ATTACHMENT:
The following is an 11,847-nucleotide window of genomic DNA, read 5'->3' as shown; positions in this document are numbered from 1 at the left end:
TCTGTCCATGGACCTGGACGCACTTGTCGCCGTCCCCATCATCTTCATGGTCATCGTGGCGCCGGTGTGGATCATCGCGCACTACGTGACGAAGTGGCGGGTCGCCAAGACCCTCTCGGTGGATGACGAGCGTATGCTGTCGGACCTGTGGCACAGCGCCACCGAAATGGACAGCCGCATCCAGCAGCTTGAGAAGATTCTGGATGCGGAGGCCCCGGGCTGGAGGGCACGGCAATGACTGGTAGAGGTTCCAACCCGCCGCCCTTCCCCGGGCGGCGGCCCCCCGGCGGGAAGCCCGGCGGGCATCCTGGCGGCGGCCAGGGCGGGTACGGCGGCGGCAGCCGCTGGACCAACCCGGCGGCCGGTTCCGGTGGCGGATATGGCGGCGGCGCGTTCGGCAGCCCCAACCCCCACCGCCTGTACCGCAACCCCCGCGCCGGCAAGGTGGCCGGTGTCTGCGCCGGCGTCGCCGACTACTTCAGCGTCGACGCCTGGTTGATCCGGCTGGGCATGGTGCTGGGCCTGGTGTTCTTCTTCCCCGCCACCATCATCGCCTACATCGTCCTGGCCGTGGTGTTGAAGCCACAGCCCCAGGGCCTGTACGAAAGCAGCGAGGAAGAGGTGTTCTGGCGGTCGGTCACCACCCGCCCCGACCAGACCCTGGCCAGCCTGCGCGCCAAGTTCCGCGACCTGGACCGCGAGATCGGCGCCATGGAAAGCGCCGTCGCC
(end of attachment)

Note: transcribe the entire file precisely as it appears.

The following is an 11,847-nucleotide window of genomic DNA, read 5'->3' as shown; positions in this document are numbered from 1 at the left end:
TCTGTCCATGGACCTGGACGCACTTGTCGCCGTCCCCATCATCTTCATGGTCATCGTGGCGCCGGTGTGGATCATCGCGCACTACGTGACGAAGTGGCGGGTCGCCAAGACCCTCTCGGTGGATGACGAGCGTATGCTGTCGGACCTGTGGCACAGCGCCACCGAAATGGACAGCCGCATCCAGCAGCTTGAGAAGATTCTGGATGCGGAGGCCCCGGGCTGGAGGGCACGGCAATGACTGGTAGAGGTTCCAACCCGCCGCCCTTCCCCGGGCGGCGGCCCCCCGGCGGGAAGCCCGGCGGGCATCCTGGCGGCGGCCAGGGCGGGTACGGCGGCGGCAGCCGCTGGACCAACCCGGCGGCCGGTTCCGGTGGCGGATATGGCGGCGGCGCGTTCGGCAGCCCCAACCCCCACCGCCTGTACCGCAACCCCCGCGCCGGCAAGGTGGCCGGTGTCTGCGCCGGCGTCGCCGACTACTTCAGCGTCGACGCCTGGTTGATCCGGCTGGGCATGGTGCTGGGCCTGGTGTTCTTCTTCCCCGCCACCATCATCGCCTACATCGTCCTGGCCGTGGTGTTGAAGCCACAGCCCCAGGGCCTGTACGAAAGCAGCGAGGAAGAGGTGTTCTGGCGGTCGGTCACCACCCGCCCCGACCAGACCCTGGCCAGCCTGCGCGCCAAGTTCCGCGACCTGGACCGCGAGATCGGCGCCATGGAAAGCGCCGTCGCC